The cast was actually perfect. I have never seen a better cast show. Everyone, down to the last showgirl was absolutely "right". Alexis Smith was wonderful as Phyllis, a very difficult role, especially given some of the dialogue she has to say, some of which is not very audience friendly (to wit, the "panties" line). She looked great (her legs went on forever), she sang fine, and she danced well, too. Gene Nelson was terrific as Buddy, and got every ounce of pathos out of the part. His dance during The Right Girl was one of the most exciting things I've ever seen. John McMartin as Ben, was perfect, too. His breakdown during Live, Laugh, Love was so real, that the audience wasn't sure if it was the character or the actor forgetting the lyrics. Yvonne de Carlo, Ethel Shutta (her Broadway Baby will never be topped, I don't care who does it), everyone, was just magical. I've saved Dorothy Collins for last. Dorothy Collins was a "girl singer" on the tremendously popular 50s tv show Your Hit Parade. Nothing, and I mean nothing, could have prepared me for the performance that she gave as Sally. She always had a glorious voice, so it's not a shock that she sings her songs so beautifully (again, definitively, in my book). It was the subtlety, the nuance, the heartbreak she brought to the part that was the shock. Who knew? I must say I got teary eyed several times in the show, and it was always because of something Dorothy Collins did.
Which brings us, of course, to the score. Prior to my seeing the show, I had bought the cast album, which, at the time, I had no idea was truncated. Well, I wore out one copy of the record within a week, and had to go purchase another. From the first bars of music I knew this was going to be one of the great scores of all time. And it did not disappoint. Every single number is essential Sondheim. The way in which he plumbs the depths of these characters is astonishing. People (especially critics) have always accused Sondheim of being cold and analytical and brittle. But Follies gives the lie to that argument every step of the way. It is gut-wrenchingly heartfelt. It is a score filled with great musical numbers, from Don't Look At Me, The Road You Didn't Take (in my opinion one of the greatest songs Sondheim has ever written), In Buddy's Eyes, Too Many Mornings, Losing My Mind, well, it just boggles the mind (no mean feat - have you ever had your mind "boggled"??? Have you ever tried to unboggle it - whew). It is one of Sondheim's greatest creations, maybe his greatest. I mean, the guy's still alive, we can't be saying it's the "greatest" when the "greatest" might be still to come. Which boggles the mind, doesn't it?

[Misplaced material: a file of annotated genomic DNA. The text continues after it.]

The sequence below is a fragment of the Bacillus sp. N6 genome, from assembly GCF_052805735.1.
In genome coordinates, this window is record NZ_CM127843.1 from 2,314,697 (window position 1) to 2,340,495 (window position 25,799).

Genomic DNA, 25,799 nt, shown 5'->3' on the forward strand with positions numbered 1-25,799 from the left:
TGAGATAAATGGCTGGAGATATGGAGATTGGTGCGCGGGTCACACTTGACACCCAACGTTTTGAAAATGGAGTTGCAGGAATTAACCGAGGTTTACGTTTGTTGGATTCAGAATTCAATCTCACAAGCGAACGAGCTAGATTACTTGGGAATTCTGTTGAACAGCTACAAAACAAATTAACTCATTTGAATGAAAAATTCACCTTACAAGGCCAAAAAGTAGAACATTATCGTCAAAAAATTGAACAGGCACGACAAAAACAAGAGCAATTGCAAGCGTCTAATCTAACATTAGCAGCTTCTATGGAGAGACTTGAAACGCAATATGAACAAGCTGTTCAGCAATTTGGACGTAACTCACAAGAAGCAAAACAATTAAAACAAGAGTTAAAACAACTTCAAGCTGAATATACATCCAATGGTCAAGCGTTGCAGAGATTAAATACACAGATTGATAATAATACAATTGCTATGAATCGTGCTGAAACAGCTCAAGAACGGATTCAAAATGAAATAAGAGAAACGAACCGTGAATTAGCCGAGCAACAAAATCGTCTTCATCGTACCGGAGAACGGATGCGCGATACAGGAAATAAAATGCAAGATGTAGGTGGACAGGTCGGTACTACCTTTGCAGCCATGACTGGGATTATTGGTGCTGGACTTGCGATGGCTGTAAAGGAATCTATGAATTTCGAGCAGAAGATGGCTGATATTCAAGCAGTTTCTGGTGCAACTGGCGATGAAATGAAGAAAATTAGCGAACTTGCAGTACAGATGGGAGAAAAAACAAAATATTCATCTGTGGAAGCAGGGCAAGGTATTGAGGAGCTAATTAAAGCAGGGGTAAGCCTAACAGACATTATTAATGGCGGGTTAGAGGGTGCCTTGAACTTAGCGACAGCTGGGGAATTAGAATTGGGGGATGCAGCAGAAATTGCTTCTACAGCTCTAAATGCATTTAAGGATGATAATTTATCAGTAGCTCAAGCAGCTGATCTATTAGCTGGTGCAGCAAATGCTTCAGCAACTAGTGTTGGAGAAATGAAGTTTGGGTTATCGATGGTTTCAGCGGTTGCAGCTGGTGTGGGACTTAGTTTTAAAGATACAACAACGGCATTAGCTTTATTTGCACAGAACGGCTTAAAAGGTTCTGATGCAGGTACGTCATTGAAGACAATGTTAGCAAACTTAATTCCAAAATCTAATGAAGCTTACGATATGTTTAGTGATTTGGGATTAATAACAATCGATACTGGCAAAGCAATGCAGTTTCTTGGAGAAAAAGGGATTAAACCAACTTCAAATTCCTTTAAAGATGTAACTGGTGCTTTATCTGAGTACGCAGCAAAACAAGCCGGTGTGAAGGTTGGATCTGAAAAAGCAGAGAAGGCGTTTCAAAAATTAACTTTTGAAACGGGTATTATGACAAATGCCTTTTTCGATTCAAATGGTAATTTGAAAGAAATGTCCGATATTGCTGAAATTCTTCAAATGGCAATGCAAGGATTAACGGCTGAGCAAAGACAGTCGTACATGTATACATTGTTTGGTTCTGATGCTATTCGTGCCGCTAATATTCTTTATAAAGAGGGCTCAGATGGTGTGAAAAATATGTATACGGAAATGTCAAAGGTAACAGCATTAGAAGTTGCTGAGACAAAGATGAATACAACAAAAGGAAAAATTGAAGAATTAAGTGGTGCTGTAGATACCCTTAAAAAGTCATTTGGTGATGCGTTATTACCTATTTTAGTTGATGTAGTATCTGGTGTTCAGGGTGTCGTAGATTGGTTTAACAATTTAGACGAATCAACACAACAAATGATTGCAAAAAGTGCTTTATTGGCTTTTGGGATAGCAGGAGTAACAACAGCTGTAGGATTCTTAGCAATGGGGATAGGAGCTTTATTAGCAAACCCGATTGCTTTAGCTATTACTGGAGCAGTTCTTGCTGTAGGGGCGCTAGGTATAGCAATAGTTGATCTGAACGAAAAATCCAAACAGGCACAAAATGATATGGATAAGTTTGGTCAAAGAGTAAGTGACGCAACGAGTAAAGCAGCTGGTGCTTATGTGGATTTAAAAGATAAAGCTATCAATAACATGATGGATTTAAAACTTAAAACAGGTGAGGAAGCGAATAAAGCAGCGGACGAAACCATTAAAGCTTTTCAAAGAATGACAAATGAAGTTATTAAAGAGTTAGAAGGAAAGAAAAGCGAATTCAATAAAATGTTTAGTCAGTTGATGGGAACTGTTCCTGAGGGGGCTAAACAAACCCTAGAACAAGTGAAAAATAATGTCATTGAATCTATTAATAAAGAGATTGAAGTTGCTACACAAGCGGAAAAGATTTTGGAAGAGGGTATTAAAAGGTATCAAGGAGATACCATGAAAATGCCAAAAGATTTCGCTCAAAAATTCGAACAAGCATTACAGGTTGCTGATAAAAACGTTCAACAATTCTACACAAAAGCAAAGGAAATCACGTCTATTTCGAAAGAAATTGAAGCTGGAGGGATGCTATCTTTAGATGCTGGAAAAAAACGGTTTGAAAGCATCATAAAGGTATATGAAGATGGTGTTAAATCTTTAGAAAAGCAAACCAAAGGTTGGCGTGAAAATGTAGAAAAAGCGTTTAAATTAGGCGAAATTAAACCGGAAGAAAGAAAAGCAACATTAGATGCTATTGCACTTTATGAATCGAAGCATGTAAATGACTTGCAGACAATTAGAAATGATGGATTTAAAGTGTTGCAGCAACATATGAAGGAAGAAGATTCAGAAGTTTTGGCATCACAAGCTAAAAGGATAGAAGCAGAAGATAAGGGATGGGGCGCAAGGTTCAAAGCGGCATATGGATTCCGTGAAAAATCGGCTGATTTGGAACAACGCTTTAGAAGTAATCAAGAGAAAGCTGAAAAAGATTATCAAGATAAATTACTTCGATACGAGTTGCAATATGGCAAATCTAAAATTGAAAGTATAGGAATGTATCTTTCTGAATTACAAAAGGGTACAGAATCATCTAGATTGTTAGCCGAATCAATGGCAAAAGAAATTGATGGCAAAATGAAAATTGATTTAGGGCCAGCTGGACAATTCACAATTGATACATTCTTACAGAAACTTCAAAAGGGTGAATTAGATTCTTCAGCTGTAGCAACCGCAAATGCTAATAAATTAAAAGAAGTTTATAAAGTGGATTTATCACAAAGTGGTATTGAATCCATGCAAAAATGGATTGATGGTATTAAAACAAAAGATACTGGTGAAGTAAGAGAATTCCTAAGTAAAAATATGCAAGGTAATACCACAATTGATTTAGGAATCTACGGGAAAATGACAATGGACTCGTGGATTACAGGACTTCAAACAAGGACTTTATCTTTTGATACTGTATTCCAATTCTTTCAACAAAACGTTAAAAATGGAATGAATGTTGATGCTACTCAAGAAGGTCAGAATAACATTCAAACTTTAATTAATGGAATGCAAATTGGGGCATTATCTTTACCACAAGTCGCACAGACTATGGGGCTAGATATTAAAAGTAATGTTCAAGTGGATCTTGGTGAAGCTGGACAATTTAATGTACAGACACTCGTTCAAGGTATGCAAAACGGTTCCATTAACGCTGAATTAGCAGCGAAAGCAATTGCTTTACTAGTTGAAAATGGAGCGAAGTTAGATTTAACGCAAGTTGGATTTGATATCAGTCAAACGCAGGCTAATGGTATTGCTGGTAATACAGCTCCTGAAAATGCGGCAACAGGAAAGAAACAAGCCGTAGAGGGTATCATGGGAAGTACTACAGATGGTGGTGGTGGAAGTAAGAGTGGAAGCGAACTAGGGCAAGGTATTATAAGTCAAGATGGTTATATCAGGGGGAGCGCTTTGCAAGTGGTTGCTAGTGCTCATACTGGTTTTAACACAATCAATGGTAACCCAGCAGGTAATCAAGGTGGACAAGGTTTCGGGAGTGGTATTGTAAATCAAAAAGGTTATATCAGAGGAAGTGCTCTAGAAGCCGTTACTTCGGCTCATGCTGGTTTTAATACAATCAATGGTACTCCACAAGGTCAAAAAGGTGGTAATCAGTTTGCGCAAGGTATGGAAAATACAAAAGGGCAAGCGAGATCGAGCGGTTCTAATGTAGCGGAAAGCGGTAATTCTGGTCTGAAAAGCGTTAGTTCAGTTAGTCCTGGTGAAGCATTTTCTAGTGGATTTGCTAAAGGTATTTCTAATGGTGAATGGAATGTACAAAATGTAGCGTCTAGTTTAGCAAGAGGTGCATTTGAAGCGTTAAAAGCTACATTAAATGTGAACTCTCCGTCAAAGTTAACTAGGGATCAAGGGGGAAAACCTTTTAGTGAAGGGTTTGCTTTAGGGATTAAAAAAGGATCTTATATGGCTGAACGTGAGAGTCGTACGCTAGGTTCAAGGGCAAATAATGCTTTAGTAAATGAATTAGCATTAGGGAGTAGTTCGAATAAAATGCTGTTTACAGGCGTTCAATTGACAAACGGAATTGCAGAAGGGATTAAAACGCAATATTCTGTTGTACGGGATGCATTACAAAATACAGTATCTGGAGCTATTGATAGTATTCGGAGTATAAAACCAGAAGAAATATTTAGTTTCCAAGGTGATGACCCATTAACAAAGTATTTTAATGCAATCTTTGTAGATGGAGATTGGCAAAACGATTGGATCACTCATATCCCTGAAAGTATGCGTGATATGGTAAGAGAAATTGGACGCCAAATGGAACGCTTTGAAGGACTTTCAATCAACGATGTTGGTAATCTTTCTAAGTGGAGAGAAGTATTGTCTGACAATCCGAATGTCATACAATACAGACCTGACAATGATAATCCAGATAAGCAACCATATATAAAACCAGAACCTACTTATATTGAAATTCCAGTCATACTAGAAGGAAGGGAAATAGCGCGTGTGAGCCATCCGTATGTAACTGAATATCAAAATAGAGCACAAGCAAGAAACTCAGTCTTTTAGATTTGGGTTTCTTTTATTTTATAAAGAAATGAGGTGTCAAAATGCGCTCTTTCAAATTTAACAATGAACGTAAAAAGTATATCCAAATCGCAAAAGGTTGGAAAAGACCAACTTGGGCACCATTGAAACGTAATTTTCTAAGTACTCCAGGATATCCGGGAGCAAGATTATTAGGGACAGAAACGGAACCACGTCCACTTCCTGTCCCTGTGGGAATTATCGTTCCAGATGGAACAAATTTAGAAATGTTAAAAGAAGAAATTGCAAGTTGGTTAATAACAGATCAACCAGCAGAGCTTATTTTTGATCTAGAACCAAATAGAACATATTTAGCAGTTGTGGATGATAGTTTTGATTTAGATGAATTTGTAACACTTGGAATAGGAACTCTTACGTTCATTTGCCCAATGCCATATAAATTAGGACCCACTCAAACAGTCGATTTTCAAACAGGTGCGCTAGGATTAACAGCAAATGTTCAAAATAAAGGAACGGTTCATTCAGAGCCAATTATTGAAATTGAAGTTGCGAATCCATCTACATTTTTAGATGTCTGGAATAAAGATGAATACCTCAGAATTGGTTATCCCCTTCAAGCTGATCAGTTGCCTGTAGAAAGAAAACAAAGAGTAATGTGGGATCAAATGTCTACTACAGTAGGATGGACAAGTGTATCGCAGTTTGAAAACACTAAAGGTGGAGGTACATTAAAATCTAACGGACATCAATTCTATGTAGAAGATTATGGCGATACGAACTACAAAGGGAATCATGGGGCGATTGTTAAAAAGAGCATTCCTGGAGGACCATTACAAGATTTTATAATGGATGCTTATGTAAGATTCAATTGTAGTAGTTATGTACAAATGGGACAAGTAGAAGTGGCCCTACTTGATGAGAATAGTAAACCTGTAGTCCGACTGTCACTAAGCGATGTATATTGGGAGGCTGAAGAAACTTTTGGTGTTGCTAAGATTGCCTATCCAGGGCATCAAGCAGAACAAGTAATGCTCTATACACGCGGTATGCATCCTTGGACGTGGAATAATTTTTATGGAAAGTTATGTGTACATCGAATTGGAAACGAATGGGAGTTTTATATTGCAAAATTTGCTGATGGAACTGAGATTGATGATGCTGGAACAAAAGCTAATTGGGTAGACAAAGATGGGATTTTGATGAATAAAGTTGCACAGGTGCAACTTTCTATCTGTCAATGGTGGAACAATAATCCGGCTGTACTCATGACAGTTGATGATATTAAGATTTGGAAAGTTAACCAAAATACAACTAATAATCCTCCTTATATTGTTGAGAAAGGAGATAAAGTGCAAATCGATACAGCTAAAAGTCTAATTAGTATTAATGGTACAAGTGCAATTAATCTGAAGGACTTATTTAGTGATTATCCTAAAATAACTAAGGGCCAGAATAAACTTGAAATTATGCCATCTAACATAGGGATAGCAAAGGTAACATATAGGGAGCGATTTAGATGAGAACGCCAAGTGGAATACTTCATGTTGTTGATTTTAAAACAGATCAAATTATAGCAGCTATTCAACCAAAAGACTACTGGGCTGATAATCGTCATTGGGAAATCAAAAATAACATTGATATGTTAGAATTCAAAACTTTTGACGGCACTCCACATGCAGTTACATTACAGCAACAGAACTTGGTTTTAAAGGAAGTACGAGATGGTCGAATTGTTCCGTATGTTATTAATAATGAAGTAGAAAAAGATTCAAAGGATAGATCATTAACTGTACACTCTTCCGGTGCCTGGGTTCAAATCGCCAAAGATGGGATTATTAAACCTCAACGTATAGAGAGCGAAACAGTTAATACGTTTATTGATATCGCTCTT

I don't know what this Paper Mill production will be like, and frankly I'm afraid to see it. I've seen Follies twice since the original production, and with lesser talents (both cast-wise and production-wise) the show just doesn't work the way it should. There. That was a really long thing all about Stephen Sondheim and his show Follies. And now, back to the pointless drivel.
This week's what if will make the naysayers happy. What if Stephen Sondheim (yes, you heard it here - this whole damn column is about Stephen Sondheim - pretty soon those naysayers will be yeasayers, perish the thought - why did I put this whole thing in parentheses, I could have made five sentences out of it and now I'll bet you've totally forgotten what I was saying prior to the parenthesis so what was the point of the damn parenthesis anyway???) yes, what if Stephen Sondheim had written The Life? And it goes something like this (to the tune of, what else, Into The Woods):
Into the whores,